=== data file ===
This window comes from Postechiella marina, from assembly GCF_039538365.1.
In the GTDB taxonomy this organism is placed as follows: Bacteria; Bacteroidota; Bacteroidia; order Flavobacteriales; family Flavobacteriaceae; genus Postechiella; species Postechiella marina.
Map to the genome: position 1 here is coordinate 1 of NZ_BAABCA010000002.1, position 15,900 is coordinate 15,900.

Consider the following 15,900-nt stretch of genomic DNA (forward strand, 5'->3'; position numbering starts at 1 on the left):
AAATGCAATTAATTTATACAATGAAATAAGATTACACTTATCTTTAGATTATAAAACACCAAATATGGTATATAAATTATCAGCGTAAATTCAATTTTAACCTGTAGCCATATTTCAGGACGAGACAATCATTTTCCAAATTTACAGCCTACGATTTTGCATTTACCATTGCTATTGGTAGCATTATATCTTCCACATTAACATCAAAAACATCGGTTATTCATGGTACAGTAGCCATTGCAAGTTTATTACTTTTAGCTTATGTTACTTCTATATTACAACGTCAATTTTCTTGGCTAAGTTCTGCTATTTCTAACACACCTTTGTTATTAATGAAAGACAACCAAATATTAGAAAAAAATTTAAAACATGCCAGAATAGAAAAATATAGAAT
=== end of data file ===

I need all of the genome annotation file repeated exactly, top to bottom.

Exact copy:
This window comes from Postechiella marina, from assembly GCF_039538365.1.
In the GTDB taxonomy this organism is placed as follows: Bacteria; Bacteroidota; Bacteroidia; order Flavobacteriales; family Flavobacteriaceae; genus Postechiella; species Postechiella marina.
Map to the genome: position 1 here is coordinate 1 of NZ_BAABCA010000002.1, position 15,900 is coordinate 15,900.

Consider the following 15,900-nt stretch of genomic DNA (forward strand, 5'->3'; position numbering starts at 1 on the left):
AAATGCAATTAATTTATACAATGAAATAAGATTACACTTATCTTTAGATTATAAAACACCAAATATGGTATATAAATTATCAGCGTAAATTCAATTTTAACCTGTAGCCATATTTCAGGACGAGACAATCATTTTCCAAATTTACAGCCTACGATTTTGCATTTACCATTGCTATTGGTAGCATTATATCTTCCACATTAACATCAAAAACATCGGTTATTCATGGTACAGTAGCCATTGCAAGTTTATTACTTTTAGCTTATGTTACTTCTATATTACAACGTCAATTTTCTTGGCTAAGTTCTGCTATTTCTAACACACCTTTGTTATTAATGAAAGACAACCAAATATTAGAAAAAAATTTAAAACATGCCAGAATAGAAAAATATAGAAT